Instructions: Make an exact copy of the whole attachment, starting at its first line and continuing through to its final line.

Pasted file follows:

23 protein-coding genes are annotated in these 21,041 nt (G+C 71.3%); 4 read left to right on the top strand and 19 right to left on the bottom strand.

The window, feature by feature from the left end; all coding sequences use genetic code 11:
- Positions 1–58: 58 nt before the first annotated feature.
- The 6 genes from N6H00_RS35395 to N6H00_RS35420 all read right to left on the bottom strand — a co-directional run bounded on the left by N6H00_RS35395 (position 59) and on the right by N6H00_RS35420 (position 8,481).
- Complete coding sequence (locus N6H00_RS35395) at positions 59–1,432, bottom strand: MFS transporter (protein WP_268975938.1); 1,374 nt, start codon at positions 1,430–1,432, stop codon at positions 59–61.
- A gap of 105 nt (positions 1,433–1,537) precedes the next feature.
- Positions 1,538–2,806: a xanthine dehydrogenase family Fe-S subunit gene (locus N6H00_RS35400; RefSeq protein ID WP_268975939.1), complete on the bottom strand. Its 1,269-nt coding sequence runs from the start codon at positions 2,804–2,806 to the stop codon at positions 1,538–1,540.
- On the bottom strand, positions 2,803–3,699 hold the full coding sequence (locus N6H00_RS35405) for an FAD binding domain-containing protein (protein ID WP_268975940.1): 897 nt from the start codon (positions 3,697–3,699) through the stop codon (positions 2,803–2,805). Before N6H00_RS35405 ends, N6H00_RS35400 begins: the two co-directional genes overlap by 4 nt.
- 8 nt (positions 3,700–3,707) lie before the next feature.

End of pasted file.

23 protein-coding genes are annotated in these 21,041 nt (G+C 71.3%); 4 read left to right on the top strand and 19 right to left on the bottom strand.

The window, feature by feature from the left end; all coding sequences use genetic code 11:
- Positions 1–58: 58 nt before the first annotated feature.
- The 6 genes from N6H00_RS35395 to N6H00_RS35420 all read right to left on the bottom strand — a co-directional run bounded on the left by N6H00_RS35395 (position 59) and on the right by N6H00_RS35420 (position 8,481).
- Complete coding sequence (locus N6H00_RS35395) at positions 59–1,432, bottom strand: MFS transporter (protein WP_268975938.1); 1,374 nt, start codon at positions 1,430–1,432, stop codon at positions 59–61.
- A gap of 105 nt (positions 1,433–1,537) precedes the next feature.
- Positions 1,538–2,806: a xanthine dehydrogenase family Fe-S subunit gene (locus N6H00_RS35400; RefSeq protein ID WP_268975939.1), complete on the bottom strand. Its 1,269-nt coding sequence runs from the start codon at positions 2,804–2,806 to the stop codon at positions 1,538–1,540.
- On the bottom strand, positions 2,803–3,699 hold the full coding sequence (locus N6H00_RS35405) for an FAD binding domain-containing protein (protein ID WP_268975940.1): 897 nt from the start codon (positions 3,697–3,699) through the stop codon (positions 2,803–2,805). Before N6H00_RS35405 ends, N6H00_RS35400 begins: the two co-directional genes overlap by 4 nt.
- 8 nt (positions 3,700–3,707) lie before the next feature.